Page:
Fo following a series of stories by consumer reporter anna werner, cbs has heard more about high bills for mammograms and other imaging tests than for perhaps any other issue we've covered.
Now we're hearing about this problem again from women who face bills for hundreds of dollars, some of whom are hurting financially because of the pandemic.
The last thing stay-at-home mom rachel schmidt expected during the pandemic was a bill for her first screening mammogram - a test that under the affordable care act is supposed to be paid for... i'd always heard that, you know, the screenings after 40 were covered.
And so it was just i was just shell shocked.
She went in for that test in august.
But after she mentioned some tenderness around a lump, staff told her she'd have to come back a month later instead for a "diagnostic mammogram - one that's more detailed - plus an ultrasound.
But then came the bill: nearly $1200 dollars her insurance company refused to pay.
And i've been calling anyone i can, to just get some answers as to what's going on.
And have you gotten any answers?
Insurance was pretty much cut and dry, it's diagnostic, we don't pay for it.
Not only that, she says, although her husband's still working, the pandemic cost her job as a teaching assistant at her children's school.
So it hits pretty hard.
Like we we don't have a lot of emergency savings left.
Many other women nationwide have told us the same: that their doctors ordered a test their insurance company says doesn't fit the definition of a screening mammogram - like aagnostic mammogram, an ultrasound, or an mri - and they've wound up with bills for hundreds of dollars.
That's despite the fact that nearly half of women over 40 have dense breast tissue - and experts say regular mammograms miss more than 50 percent of cancers in women with dense breasts.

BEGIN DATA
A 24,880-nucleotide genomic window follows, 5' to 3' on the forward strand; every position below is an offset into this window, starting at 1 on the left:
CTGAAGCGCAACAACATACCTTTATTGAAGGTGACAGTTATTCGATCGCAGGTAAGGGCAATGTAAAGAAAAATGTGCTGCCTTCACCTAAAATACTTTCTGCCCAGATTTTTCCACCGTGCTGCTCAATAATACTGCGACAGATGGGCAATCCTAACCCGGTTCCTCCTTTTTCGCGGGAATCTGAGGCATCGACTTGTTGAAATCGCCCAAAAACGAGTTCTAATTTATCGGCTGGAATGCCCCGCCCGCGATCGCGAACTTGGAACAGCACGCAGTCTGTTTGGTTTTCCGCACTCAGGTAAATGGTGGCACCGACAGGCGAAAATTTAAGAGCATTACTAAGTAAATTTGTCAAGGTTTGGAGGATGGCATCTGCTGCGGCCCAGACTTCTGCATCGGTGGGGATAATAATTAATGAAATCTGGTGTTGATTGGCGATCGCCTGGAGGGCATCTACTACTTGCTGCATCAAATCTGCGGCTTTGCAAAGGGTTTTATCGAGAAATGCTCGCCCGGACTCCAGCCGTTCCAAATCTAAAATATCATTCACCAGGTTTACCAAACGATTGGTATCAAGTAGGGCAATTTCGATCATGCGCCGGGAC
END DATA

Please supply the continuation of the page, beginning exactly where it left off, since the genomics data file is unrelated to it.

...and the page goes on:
Women like mary canney, who says of standard mammograms..
They did not pick up my breast cancers both times.
In both cases, canney felt lumps, later confirmed as cancers by additional screening tests... the second time, in 2014, after a supposdely negative mammogram... i found the lump within a month and i went right away to have it checked out and it was cancerous.
I can't trust the regular mammograms. because of that, this year, her oncologist ordered a more advanced 3d mammogram.
But after the test, she got the bill ... 956 dollars.
The reason: her insurance company said the test was coded as diagnostic, not screening.
We can afford to we can afford to pay the the for the mammogram, but we don't feel that it is right or fair.
Even worse, canney and other women say the high bills have given them pause... i shared my story with my friends on facebook, and i had so many comments saying, wow, now i'm going to think twice about going.
And i said, please don't.
But then when it's also going to cost your family, you know, that amount of money.
You put it off sometimes, so.
A recent study shows the potential human costs of putting those tests off... quest diagnostics looed at its own numbers of newly- diagnosed cancer patients served through lab tests... and found as many as 20 percent of women with breast cancer may have been going undiagnosed since may.
Medical director dr. harvey kaufman&.
They've missed their mammograms. they missed their physician visits, and they have cancer.
And for some, it will have tragic consequences.
In march, republican senator roy blunt and democratic senator jeanne shaheen told us they'd introduced legisilation to cover all diagnostic tests in the law... in part due to our reporting... well, i was watching your piece when you were talking about the fact that so many insurance companies don't cover diagnostic breast exams. and i said, well, we should do something about that.
But progress on their bill, too, has been delayed... i think if anything anna, this problem has gotten bigger because people have put off tests, they have let things progress in ways that they wouldn't have otherwise.
I'd like to solve the problem.
Suggested outcue: canney told us she fought her bill with blue cross and blue shield of minnesota for three months without success.
After we reached out to them, her problem was quickly resolved.
The company says the mammogram quickly resolved.
The company says the